Posts Tagged: Niamh Quinn
Shoes with rubber soles, western cottontail rabbits, birds, avocados, oranges, peaches, candy wrappers and fast-food cartons were among the contents that UC Cooperative Extension human-wildlife interactions advisor Niamh Quinn has found inside the stomachs of urban coyotes, reported Louis Sahagun in the Los Angeles Times.
Quinn is working with Cal State Fullerton graduate student Danielle Martinez to get a clear picture of what is sustaining coyotes that died across Los Angeles and Orange counties.
"This much is clear: coyotes aren't struggling in our urban environments," Quinn said. "They are almost everywhere, continually learning to adapt alongside us."
Quinn also developed the Coyote Cacher web application to catalog reports of coyote sightings throughout California. Users can see when and where coyote interactions occurred.
"Was howling at an ambulance going down PCH toward Hoag Hospital in Newport Beach," a report posted this month said.
"Killed and ate my cat," said another from the same area.
The stomach contents study indicates that cats make up only about 8 percent of the urban coyotes' diets. Dogs aren't part of the study because it would be difficult to differentiate the DNA of coyotes from other members of the canid family.
As urban coyote numbers rise, the animals are increasingly crossing paths with residents. There have been police reports of coyotes attacking pets and even people, but there has been no place to report casual coyote encounters. Now there is a new mobile app to help keep track of where those wily coyotes are coming into contact with people. Hikers and people walking their dogs can use Coyote Cacher, created by the University of California Agriculture and Natural Resources, to report coyote sightings.
“I'm so excited about this app because it will help us to collect better information on coyote conflict in California,” said Niamh Quinn, UC Cooperative Extension advisor, who studies human-wildlife interactions. “Coyote conflict appears to be particularly high in Southern California and it seems to be emerging in other areas. The information people provide through Coyote Cacher will help inform government agencies, wildlife researchers, park managers and residents to make better coyote management decisions.”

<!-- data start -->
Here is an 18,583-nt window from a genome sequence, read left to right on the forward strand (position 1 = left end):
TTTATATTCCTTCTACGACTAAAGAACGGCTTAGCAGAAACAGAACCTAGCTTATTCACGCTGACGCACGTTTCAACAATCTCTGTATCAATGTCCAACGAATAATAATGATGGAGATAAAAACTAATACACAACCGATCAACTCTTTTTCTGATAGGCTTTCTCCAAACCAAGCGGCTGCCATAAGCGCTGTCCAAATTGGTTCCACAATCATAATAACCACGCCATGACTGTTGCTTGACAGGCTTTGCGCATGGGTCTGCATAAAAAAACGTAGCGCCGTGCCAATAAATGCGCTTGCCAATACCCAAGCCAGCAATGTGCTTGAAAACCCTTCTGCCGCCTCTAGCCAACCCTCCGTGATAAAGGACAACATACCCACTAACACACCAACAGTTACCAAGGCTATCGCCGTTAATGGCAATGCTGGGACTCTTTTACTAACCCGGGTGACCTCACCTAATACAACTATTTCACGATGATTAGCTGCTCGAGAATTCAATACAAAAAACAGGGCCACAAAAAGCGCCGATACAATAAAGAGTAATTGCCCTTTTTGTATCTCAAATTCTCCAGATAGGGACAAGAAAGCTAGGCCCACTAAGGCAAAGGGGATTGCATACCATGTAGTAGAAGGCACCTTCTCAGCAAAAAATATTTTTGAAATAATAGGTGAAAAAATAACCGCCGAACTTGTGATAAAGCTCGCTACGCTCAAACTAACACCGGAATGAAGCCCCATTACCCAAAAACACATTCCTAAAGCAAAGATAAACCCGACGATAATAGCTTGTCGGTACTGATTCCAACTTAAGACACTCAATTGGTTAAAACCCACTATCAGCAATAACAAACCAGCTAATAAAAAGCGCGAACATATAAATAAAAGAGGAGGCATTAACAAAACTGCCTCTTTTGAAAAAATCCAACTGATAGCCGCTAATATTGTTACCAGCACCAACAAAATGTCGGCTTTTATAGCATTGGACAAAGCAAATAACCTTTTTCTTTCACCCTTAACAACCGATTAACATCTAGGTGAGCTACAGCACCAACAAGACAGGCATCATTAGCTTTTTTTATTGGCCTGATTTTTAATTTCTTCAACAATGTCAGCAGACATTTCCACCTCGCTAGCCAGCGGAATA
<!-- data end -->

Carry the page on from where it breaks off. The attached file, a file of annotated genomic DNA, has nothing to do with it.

By reporting encounters with coyotes in their neighborhoods, residents can share information to help neighbors keep their pets and children safe.
“There is a coyote encounter map that will allow the public to keep track of what is happening in their areas,” said Quinn, who is based in Orange County.
Individuals can use the app to check a map to see locations of coyote sightings. Pet owners may decide not to let their pets out at night unsupervised in areas where coyotes have been reported.
“The app allows users to sign up for email alerts,” Quinn said. “These alerts – green, yellow and red – notify users when there is a coyote encounter reported in their zip code.”
Green is the lowest alert level and will give alerts for all coyote encounters in the user's zip code, from sightings to a person being bitten. Yellow will not alert users about sightings, but will let them know about all levels of pet interactions, including pets being chased or attacked off-leash by coyotes, and red alerts. Red is the highest alert level and allows for users to be informed only about the more serious incidents, for example, a coyote attacking a pet on a leash or biting a person.